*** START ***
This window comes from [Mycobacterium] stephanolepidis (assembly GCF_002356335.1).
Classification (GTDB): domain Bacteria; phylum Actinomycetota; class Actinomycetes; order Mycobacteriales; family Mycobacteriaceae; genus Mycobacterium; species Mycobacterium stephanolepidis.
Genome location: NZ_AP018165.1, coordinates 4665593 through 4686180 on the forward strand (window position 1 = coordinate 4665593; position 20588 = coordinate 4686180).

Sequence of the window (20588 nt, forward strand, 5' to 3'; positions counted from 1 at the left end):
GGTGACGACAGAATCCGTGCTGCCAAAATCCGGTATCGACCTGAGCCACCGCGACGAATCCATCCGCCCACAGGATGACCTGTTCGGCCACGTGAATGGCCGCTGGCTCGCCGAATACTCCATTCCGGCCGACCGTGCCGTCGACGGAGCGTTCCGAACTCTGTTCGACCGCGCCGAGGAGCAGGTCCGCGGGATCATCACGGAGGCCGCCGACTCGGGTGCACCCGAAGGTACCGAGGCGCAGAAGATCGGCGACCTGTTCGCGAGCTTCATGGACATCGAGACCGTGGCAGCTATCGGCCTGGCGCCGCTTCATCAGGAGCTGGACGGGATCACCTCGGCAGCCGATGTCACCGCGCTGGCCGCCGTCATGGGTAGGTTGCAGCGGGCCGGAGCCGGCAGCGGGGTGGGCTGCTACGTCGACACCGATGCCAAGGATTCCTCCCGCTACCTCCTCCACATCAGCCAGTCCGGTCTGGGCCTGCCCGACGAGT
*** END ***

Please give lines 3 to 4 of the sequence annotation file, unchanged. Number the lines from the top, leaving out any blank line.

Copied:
Genome location: NZ_AP018165.1, coordinates 4665593 through 4686180 on the forward strand (window position 1 = coordinate 4665593; position 20588 = coordinate 4686180).

Sequence of the window (20588 nt, forward strand, 5' to 3'; positions counted from 1 at the left end):